Students listen attentively to the alumni panel. Ms. Lisa (on the right) facilitated questions from current students.


The alumni also offered insight and inspiration about working towards the future. They explained that the workload in high school and college is challenging, and that patience and organization are really important to getting everything done. Change of any kind is hard, and switching from Legacy to different schools was difficult, but through determination they were able to get through. Dyslexia has impacted how they work and study, and the panelists urged students to defend their needs to professors in college. Reading is still difficult for all of the alumni, but they use skills they learned at Legacy, and really enjoy audio books! Elizabeth shared that there is computer software she uses to make sure her textbooks, assigned readings, and tests can be read to her in college. Each panelist shared goals for the future, and how excited they are to achieve new things. Cam is excited to join the military, and Evan is still figuring out what he wants to do, but loves sports and is going to college on an athletic scholarship. Melinda loves animals, and spends time volunteering with the SPCA; she hopes to be a veterinary assistant or technician when she graduates. Hannah and Elizabeth were so inspired by their time at Legacy that they are working towards becoming teachers for young students with special needs and disabilities.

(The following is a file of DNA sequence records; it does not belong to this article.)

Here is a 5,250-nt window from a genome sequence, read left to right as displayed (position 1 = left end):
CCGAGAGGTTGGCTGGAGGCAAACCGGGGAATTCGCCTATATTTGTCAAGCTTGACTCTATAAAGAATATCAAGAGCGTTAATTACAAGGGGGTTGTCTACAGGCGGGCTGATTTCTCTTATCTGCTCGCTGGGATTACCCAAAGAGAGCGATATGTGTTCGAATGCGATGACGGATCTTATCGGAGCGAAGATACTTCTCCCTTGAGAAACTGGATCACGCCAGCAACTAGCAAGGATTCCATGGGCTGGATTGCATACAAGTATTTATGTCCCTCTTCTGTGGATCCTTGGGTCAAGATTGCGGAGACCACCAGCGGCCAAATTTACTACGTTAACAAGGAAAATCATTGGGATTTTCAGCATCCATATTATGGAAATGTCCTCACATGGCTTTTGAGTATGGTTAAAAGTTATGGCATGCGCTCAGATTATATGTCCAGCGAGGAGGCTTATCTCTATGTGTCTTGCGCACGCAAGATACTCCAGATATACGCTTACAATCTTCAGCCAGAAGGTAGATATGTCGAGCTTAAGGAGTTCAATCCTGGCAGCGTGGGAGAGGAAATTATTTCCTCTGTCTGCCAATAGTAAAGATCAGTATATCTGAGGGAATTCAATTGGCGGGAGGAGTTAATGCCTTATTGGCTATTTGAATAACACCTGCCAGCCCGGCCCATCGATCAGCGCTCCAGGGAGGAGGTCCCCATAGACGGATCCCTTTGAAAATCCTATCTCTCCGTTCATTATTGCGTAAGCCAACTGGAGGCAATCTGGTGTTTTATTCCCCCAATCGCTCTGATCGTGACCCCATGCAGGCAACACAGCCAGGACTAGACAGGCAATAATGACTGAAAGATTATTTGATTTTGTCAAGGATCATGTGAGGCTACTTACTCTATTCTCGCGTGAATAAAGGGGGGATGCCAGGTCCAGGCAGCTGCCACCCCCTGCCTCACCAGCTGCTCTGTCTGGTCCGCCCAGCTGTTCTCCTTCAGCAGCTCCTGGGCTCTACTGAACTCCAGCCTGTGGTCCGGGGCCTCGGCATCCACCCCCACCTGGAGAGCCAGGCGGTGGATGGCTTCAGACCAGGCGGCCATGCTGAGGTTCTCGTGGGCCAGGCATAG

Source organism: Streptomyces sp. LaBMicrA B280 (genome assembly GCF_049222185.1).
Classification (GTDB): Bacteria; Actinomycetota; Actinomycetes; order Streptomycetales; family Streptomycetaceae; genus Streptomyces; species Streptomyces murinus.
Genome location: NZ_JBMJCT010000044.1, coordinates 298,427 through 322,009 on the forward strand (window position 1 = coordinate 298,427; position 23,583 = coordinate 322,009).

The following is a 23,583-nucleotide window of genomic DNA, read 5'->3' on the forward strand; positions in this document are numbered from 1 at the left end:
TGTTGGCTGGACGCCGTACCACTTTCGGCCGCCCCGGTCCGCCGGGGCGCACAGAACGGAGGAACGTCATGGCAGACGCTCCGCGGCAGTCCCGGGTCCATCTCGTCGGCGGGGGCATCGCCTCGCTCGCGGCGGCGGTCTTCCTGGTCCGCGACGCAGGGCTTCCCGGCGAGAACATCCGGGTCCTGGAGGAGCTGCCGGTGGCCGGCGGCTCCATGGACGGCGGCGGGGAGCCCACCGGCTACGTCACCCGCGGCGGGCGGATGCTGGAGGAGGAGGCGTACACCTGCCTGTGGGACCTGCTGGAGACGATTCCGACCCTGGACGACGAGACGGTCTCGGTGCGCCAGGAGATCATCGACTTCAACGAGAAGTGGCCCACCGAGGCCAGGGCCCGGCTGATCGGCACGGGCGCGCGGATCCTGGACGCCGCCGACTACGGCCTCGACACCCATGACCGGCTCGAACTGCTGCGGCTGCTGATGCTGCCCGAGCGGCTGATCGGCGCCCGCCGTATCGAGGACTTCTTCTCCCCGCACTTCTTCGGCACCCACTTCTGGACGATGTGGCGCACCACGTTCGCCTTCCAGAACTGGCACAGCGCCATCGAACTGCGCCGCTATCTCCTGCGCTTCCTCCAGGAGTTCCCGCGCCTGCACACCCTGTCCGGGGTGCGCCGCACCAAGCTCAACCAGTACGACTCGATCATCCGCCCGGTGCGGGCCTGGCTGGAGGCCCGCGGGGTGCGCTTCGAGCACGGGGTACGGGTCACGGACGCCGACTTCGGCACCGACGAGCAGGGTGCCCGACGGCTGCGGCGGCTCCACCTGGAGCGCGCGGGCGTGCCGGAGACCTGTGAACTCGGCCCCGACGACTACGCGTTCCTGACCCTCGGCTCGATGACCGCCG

Each of the alumni are grateful for their time at Legacy because it helped them enjoy learning again. Many of them were frustrated, angry, and confused at school before they came to Legacy. The struggles they faced in traditional programs lowered their confidence and self-esteem. At Legacy, they learned to accept help from teachers, and regained trust in their abilities to adapt, grow, and learn. Their time at Legacy gave them valuable skills for navigating the world with an invisible disability like dyslexia. The alumni shared how great it was to see teachers and tutors again, and how much they appreciated the leadership of Ms. Jamie, our head of school. The panelist shared how Legacy supported them to achieve great things, and that they look back fondly on the memories of games, experiences, and learning in this amazing community. Our current students left with an understanding of the challenges and triumphs that await them when its time for them to leave Legacy.


Students in 4th through 8th grade fill the community room to hear from Legacy alumni.


Our alumni loved the chance to take a silly face photo!